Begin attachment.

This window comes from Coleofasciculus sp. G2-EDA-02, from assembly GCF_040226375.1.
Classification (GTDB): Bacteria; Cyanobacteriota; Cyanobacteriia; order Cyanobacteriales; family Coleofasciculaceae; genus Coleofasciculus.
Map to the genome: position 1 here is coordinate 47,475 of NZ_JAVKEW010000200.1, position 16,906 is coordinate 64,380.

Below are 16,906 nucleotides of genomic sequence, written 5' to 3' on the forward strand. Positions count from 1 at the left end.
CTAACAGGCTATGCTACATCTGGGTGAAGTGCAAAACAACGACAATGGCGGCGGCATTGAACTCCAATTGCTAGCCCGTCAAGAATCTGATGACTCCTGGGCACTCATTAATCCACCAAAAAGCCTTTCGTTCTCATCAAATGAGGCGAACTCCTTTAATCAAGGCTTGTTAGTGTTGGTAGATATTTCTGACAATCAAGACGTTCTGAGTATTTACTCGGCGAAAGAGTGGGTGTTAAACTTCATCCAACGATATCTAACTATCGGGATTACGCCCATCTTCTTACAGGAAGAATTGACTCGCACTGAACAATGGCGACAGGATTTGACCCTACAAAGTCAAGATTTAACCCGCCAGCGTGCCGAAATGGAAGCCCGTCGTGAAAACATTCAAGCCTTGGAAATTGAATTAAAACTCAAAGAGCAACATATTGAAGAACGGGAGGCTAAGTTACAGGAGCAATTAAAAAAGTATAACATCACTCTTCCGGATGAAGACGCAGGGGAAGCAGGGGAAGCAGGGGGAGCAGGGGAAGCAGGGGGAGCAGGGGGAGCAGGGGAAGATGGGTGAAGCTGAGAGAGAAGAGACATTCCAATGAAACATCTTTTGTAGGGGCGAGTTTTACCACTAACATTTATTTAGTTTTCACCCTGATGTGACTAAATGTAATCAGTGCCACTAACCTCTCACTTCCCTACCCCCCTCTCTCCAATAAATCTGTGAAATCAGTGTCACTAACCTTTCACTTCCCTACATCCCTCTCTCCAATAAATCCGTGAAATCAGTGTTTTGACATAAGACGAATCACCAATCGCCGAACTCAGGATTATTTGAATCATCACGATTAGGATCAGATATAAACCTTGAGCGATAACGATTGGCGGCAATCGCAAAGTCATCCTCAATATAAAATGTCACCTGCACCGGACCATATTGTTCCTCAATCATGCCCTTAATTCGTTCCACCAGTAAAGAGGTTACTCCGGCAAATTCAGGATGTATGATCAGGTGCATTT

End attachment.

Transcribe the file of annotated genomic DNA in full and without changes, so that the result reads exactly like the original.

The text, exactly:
This window comes from Coleofasciculus sp. G2-EDA-02, from assembly GCF_040226375.1.
Classification (GTDB): Bacteria; Cyanobacteriota; Cyanobacteriia; order Cyanobacteriales; family Coleofasciculaceae; genus Coleofasciculus.
Map to the genome: position 1 here is coordinate 47,475 of NZ_JAVKEW010000200.1, position 16,906 is coordinate 64,380.

Below are 16,906 nucleotides of genomic sequence, written 5' to 3' on the forward strand. Positions count from 1 at the left end.
CTAACAGGCTATGCTACATCTGGGTGAAGTGCAAAACAACGACAATGGCGGCGGCATTGAACTCCAATTGCTAGCCCGTCAAGAATCTGATGACTCCTGGGCACTCATTAATCCACCAAAAAGCCTTTCGTTCTCATCAAATGAGGCGAACTCCTTTAATCAAGGCTTGTTAGTGTTGGTAGATATTTCTGACAATCAAGACGTTCTGAGTATTTACTCGGCGAAAGAGTGGGTGTTAAACTTCATCCAACGATATCTAACTATCGGGATTACGCCCATCTTCTTACAGGAAGAATTGACTCGCACTGAACAATGGCGACAGGATTTGACCCTACAAAGTCAAGATTTAACCCGCCAGCGTGCCGAAATGGAAGCCCGTCGTGAAAACATTCAAGCCTTGGAAATTGAATTAAAACTCAAAGAGCAACATATTGAAGAACGGGAGGCTAAGTTACAGGAGCAATTAAAAAAGTATAACATCACTCTTCCGGATGAAGACGCAGGGGAAGCAGGGGAAGCAGGGGGAGCAGGGGAAGCAGGGGGAGCAGGGGGAGCAGGGGAAGATGGGTGAAGCTGAGAGAGAAGAGACATTCCAATGAAACATCTTTTGTAGGGGCGAGTTTTACCACTAACATTTATTTAGTTTTCACCCTGATGTGACTAAATGTAATCAGTGCCACTAACCTCTCACTTCCCTACCCCCCTCTCTCCAATAAATCTGTGAAATCAGTGTCACTAACCTTTCACTTCCCTACATCCCTCTCTCCAATAAATCCGTGAAATCAGTGTTTTGACATAAGACGAATCACCAATCGCCGAACTCAGGATTATTTGAATCATCACGATTAGGATCAGATATAAACCTTGAGCGATAACGATTGGCGGCAATCGCAAAGTCATCCTCAATATAAAATGTCACCTGCACCGGACCATATTGTTCCTCAATCATGCCCTTAATTCGTTCCACCAGTAAAGAGGTTACTCCGGCAAATTCAGGATGTATGATCAGGTGCATTT